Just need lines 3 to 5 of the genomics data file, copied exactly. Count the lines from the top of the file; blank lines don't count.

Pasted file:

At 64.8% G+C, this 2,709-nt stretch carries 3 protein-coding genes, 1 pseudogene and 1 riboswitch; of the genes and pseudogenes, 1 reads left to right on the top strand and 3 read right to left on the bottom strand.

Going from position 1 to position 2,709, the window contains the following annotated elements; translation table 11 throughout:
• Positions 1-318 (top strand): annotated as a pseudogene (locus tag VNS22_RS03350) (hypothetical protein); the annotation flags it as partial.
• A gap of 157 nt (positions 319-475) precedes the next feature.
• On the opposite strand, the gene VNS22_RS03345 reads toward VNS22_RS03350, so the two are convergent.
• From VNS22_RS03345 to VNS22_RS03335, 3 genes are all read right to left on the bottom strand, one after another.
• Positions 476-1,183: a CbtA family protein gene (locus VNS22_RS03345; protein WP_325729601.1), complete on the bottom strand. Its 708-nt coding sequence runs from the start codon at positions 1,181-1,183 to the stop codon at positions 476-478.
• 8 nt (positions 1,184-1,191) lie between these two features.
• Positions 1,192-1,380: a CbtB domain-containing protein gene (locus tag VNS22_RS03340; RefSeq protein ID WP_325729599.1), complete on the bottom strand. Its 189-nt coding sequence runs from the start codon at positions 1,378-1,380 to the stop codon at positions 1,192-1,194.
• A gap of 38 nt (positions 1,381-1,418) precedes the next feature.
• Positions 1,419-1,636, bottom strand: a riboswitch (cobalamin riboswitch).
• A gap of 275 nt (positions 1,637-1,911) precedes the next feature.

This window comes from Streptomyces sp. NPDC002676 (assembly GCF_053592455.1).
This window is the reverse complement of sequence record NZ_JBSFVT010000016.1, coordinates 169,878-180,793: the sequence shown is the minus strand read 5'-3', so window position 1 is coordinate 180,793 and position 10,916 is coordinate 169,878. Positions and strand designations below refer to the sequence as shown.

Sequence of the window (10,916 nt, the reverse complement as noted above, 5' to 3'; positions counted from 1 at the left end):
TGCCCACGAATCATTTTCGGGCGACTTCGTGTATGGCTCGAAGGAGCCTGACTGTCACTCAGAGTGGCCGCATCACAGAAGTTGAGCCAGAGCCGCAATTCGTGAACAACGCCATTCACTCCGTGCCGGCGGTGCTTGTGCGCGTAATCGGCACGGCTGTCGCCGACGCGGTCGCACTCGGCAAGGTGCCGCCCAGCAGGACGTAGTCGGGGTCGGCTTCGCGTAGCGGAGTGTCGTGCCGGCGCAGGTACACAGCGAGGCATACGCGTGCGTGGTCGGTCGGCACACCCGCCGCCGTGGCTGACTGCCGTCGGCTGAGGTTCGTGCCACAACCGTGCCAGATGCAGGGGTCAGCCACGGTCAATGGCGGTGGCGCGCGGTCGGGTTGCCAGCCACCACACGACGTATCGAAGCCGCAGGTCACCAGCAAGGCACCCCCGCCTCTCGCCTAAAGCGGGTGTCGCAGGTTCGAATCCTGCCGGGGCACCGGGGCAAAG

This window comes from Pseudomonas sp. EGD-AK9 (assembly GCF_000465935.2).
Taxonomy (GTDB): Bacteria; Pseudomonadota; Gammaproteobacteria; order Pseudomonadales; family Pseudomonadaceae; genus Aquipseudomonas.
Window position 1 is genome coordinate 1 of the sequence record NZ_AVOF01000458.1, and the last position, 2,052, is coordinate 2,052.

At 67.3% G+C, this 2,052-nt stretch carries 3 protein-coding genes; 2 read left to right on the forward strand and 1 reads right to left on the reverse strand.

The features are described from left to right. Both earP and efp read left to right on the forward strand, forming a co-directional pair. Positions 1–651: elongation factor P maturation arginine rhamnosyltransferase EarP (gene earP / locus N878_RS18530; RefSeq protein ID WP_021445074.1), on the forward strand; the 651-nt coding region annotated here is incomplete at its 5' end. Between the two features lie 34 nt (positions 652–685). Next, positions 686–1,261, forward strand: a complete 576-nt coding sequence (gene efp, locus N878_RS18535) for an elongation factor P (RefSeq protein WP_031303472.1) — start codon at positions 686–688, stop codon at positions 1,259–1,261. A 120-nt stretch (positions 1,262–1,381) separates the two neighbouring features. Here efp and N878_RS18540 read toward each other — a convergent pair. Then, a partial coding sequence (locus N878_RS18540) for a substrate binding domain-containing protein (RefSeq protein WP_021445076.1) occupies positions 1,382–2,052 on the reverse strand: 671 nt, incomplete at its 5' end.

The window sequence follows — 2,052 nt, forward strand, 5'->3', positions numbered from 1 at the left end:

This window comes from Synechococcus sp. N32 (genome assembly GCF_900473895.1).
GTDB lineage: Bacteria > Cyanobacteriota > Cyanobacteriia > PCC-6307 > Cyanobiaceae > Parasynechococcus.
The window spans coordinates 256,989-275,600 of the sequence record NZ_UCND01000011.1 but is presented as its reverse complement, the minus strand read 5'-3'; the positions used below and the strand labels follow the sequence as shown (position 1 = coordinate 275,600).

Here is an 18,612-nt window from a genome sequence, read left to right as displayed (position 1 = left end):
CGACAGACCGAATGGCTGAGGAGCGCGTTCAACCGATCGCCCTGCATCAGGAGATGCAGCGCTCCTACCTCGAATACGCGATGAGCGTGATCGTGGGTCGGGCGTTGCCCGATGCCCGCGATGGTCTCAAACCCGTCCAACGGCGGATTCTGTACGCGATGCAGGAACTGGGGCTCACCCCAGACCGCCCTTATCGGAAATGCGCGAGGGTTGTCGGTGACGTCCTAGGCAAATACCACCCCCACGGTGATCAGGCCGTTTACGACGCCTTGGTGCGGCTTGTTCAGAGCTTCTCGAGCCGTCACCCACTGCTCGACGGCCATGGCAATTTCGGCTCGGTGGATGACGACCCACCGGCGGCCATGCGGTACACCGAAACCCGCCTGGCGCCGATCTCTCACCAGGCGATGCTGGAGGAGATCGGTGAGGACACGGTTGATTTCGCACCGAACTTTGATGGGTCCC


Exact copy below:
• Positions 1-318 (top strand): annotated as a pseudogene (locus tag VNS22_RS03350) (hypothetical protein); the annotation flags it as partial.
• A gap of 157 nt (positions 319-475) precedes the next feature.
• On the opposite strand, the gene VNS22_RS03345 reads toward VNS22_RS03350, so the two are convergent.